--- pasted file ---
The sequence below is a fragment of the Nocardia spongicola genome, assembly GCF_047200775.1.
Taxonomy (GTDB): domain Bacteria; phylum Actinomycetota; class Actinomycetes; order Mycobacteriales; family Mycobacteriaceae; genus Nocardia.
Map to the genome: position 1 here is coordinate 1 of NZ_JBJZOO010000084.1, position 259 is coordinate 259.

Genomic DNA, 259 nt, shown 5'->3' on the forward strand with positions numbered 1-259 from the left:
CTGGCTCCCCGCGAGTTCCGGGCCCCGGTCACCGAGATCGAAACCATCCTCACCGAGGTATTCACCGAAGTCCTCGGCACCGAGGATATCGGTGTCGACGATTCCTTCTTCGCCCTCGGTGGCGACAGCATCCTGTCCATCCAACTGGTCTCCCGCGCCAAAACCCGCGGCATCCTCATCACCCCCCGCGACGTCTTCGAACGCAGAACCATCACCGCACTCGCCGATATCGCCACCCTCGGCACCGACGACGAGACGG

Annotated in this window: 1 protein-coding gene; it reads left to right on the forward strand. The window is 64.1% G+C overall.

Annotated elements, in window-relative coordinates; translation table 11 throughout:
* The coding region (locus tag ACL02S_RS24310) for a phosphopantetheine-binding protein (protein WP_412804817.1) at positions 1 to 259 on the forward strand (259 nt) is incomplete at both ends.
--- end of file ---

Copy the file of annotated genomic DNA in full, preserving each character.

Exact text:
The sequence below is a fragment of the Nocardia spongicola genome, assembly GCF_047200775.1.
Taxonomy (GTDB): domain Bacteria; phylum Actinomycetota; class Actinomycetes; order Mycobacteriales; family Mycobacteriaceae; genus Nocardia.
Map to the genome: position 1 here is coordinate 1 of NZ_JBJZOO010000084.1, position 259 is coordinate 259.

Genomic DNA, 259 nt, shown 5'->3' on the forward strand with positions numbered 1-259 from the left:
CTGGCTCCCCGCGAGTTCCGGGCCCCGGTCACCGAGATCGAAACCATCCTCACCGAGGTATTCACCGAAGTCCTCGGCACCGAGGATATCGGTGTCGACGATTCCTTCTTCGCCCTCGGTGGCGACAGCATCCTGTCCATCCAACTGGTCTCCCGCGCCAAAACCCGCGGCATCCTCATCACCCCCCGCGACGTCTTCGAACGCAGAACCATCACCGCACTCGCCGATATCGCCACCCTCGGCACCGACGACGAGACGG

Annotated in this window: 1 protein-coding gene; it reads left to right on the forward strand. The window is 64.1% G+C overall.

Annotated elements, in window-relative coordinates; translation table 11 throughout:
* The coding region (locus tag ACL02S_RS24310) for a phosphopantetheine-binding protein (protein WP_412804817.1) at positions 1 to 259 on the forward strand (259 nt) is incomplete at both ends.